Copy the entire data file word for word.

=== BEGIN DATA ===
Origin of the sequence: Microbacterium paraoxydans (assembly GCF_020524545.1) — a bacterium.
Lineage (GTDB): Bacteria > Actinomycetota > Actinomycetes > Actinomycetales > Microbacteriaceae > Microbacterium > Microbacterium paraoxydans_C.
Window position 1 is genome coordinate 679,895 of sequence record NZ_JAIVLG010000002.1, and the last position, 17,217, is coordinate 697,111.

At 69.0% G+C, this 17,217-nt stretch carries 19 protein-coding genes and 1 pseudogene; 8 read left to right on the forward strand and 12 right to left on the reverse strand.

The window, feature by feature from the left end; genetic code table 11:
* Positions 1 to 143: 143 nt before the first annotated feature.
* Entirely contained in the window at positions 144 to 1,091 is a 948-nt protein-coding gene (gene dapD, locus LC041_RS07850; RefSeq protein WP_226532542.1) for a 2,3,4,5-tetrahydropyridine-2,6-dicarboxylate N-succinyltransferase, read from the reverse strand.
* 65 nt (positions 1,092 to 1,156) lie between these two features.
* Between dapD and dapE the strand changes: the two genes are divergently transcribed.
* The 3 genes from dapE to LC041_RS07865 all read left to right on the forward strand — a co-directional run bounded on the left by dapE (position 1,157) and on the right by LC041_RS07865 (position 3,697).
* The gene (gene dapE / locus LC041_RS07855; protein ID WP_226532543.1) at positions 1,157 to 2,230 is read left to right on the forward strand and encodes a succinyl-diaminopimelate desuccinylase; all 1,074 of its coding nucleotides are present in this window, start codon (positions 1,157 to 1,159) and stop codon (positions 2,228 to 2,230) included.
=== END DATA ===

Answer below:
Origin of the sequence: Microbacterium paraoxydans (assembly GCF_020524545.1) — a bacterium.
Lineage (GTDB): Bacteria > Actinomycetota > Actinomycetes > Actinomycetales > Microbacteriaceae > Microbacterium > Microbacterium paraoxydans_C.
Window position 1 is genome coordinate 679,895 of sequence record NZ_JAIVLG010000002.1, and the last position, 17,217, is coordinate 697,111.

At 69.0% G+C, this 17,217-nt stretch carries 19 protein-coding genes and 1 pseudogene; 8 read left to right on the forward strand and 12 right to left on the reverse strand.

The window, feature by feature from the left end; genetic code table 11:
* Positions 1 to 143: 143 nt before the first annotated feature.
* Entirely contained in the window at positions 144 to 1,091 is a 948-nt protein-coding gene (gene dapD, locus LC041_RS07850; RefSeq protein WP_226532542.1) for a 2,3,4,5-tetrahydropyridine-2,6-dicarboxylate N-succinyltransferase, read from the reverse strand.
* 65 nt (positions 1,092 to 1,156) lie between these two features.
* Between dapD and dapE the strand changes: the two genes are divergently transcribed.
* The 3 genes from dapE to LC041_RS07865 all read left to right on the forward strand — a co-directional run bounded on the left by dapE (position 1,157) and on the right by LC041_RS07865 (position 3,697).
* The gene (gene dapE / locus LC041_RS07855; protein ID WP_226532543.1) at positions 1,157 to 2,230 is read left to right on the forward strand and encodes a succinyl-diaminopimelate desuccinylase; all 1,074 of its coding nucleotides are present in this window, start codon (positions 1,157 to 1,159) and stop codon (positions 2,228 to 2,230) included.